Christine McGuinness opens up on heartbreak and joy of having autistic children but admits she had no help with them

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Some people might see having three children with autism as unlucky, but I think it’s a blessing because I don’t know any different. The pandemic has been extremely hard, though. While it was lovely to spend time together as a family, for children like ours it’s difficult for them to accept change in their routine.

It’s quite sad that they’re now used to staying inside. We’re going to have to really build up their confidence again. Our youngest Felicity developed a severe stutter over the first lockdown, which was never there before. It has got a little bit better now she’s gone back to nursery. They’ve all gone backwards with their speech and communication skills.

I always longed to be a mummy, and even as a teenager I looked at boyfriends I was dating and wondered whether they’d make good dads. I didn’t have a father growing up, I was raised by a single mum, so I always craved that family unit.

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I was 19 when I met Paddy, then a comedian who hadn’t done much TV. We laughed a lot and got on so well. Fourteen years older than me, I thought his partying days were behind him, and decided he was perfect. We married in June 2011.

It took a long time to get pregnant. As a teenager I’d had anorexia for 10 years, which affected my fertility. Then, after a couple of years of trying, I was also told I had polycystic ovaries. Every month was heartbreak.

After four years of not using contraception, we were over the moon to fall pregnant naturally. When the scan showed two heartbeats, well, we’d won the lottery! We nicknamed them our Twinkles and excitedly planned how we’d travel together for Paddy’s work and imagined lovely family holidays.

Of course, the practicalities of travelling with twins was harder than we imagined. So while Paddy worked away from our Cheshire home, I stayed with them. I adored Leo and Penelope, but I didn’t have any help. I didn’t socialise at all, so to be honest I had no one to compare the twins with. I just thought they were perfect and gorgeous – they still are. But looking back, the signs of autism were there.

They walked on tiptoes, refused solid food, and didn’t like busy places, such as soft play. They were oversensitive to sounds, so a doorbell or hairdryer would frighten them.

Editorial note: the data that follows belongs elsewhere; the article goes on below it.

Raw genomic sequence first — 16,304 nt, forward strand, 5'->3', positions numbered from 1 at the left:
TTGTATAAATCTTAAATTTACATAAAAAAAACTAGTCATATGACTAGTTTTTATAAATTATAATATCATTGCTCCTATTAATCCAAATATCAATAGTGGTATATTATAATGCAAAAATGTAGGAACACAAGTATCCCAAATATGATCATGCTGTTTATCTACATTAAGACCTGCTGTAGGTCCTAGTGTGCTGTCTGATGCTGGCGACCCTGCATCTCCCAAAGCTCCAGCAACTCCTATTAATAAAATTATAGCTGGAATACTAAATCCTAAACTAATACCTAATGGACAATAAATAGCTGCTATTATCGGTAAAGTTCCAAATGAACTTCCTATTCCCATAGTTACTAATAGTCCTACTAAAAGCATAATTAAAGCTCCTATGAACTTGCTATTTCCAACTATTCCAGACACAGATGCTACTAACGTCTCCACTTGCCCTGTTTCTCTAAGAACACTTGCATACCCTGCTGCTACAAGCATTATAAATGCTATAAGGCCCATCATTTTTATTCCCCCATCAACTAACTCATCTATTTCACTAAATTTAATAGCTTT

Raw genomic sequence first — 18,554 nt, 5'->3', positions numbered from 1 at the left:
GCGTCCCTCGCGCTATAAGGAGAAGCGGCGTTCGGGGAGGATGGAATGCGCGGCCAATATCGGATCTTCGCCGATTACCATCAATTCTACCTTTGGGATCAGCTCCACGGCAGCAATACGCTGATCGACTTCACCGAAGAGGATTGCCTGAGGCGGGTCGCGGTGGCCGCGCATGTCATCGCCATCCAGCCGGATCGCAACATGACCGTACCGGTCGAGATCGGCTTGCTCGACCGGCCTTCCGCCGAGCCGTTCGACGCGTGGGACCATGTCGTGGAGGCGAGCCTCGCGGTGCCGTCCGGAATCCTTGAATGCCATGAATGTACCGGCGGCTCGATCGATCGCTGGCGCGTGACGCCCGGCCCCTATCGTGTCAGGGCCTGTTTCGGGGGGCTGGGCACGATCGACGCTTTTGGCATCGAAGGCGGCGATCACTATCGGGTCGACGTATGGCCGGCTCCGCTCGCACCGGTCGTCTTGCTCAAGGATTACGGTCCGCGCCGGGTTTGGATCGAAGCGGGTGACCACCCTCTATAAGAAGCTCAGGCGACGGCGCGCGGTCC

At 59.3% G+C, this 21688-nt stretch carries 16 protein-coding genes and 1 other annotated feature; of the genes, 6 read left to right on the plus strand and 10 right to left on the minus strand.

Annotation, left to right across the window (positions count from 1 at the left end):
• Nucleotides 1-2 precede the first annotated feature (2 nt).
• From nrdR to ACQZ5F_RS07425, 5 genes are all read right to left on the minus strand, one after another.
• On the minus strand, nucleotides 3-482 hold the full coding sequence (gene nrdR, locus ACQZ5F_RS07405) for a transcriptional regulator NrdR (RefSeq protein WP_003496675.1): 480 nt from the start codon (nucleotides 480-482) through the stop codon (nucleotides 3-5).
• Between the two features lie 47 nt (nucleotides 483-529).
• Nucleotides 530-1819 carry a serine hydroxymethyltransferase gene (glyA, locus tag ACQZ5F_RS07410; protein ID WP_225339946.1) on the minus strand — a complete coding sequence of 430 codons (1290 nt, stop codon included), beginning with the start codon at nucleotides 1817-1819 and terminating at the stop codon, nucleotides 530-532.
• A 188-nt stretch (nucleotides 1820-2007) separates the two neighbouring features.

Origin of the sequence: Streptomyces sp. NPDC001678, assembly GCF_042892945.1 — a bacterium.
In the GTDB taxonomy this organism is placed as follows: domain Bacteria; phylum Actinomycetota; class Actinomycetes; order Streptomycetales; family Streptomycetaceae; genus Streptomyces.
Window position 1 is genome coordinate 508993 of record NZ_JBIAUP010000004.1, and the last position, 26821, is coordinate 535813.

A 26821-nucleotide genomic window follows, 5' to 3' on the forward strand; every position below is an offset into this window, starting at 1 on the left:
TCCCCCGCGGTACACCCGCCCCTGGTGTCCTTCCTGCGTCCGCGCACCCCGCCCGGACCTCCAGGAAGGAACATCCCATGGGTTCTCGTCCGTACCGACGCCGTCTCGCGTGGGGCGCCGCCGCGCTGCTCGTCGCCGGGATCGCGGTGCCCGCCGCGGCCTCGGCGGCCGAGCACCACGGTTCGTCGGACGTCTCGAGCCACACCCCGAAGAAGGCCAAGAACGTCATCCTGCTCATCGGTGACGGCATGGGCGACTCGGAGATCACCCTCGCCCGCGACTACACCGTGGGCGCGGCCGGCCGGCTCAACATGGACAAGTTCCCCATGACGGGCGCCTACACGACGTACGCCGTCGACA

Whereas most toddlers start saying a few words, our twins were nonverbal until they were four. I desperately longed to hear them say “Mummy”, but got nothing. It upset me every time I went to school and saw another child run to their mum and give them a kiss and cuddle, because mine were off in their own little world.

It fell into place when they were three-and-a-half and we got the diagnosis.

Paddy took it hard and had some therapy. My attitude was, “This is what God’s given us, we love them and will raise them as best we can.” I let off my steam at the gym. By 2016, our third child Felicity arrived.

Like the twins, she suffered terrible reflux and was even hospitalised as a baby, as we tried different types of milk, bottles and then medicine. Paddy slept in the spare room so he could get up for work and I found a night nanny, but there wasn’t a single time when I felt I could hand over the baby! I sent her away and apologised for wasting her time.

When Felicity was six months old she started tensing her body. It’s called stimming when children with autism get excited. It’s a lovely little cute thing, but I thought, “Uh-oh, here we go.” But it was easier by then, because we saw the signs and we knew about autism.

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I never think, “Why me? Why do I have three children with autism?” I am made of strong stuff. I was dragged up on a tough council estate in Liverpool, I can handle anything. I never stop being grateful for having a lovely home and a car that works. But I do think, “Why them? Why do they have to deal with this?” And that breaks my heart.

Children with autism can confuse emotions at times, so they might not smile when happy, or they might laugh when upset. It’s difficult for them to accept change in their routine. So the pandemic has been tough.

Recently, I’ve become an ambassador for Caudwell Children, an excellent charity for autism support that I’ve long admired and am passionate about.

Paddy and I have tried having date nights [pre-lockdown], but there’s so much to organise first we’re exhausted by the time we get out. It’s a bit rubbish, but this is our life right now – it might change as they get older.

We always wanted a big family but it wouldn’t be fair on them to have more. Our hands are already full, and Paddy’s had a vasectomy now. I think I’ll always want more, though.

All mums are amazing in my eyes, our circumstances are a little different to others, but the good times outweigh the bad.

Children with additional needs make you appreciate tiny milestones other parents take for granted. They inspire me to be a better person and give me a purpose in life I didn’t have before. They don’t talk like other children, but when they say, “I love you, Mummy,” it’s the best sound in the world.

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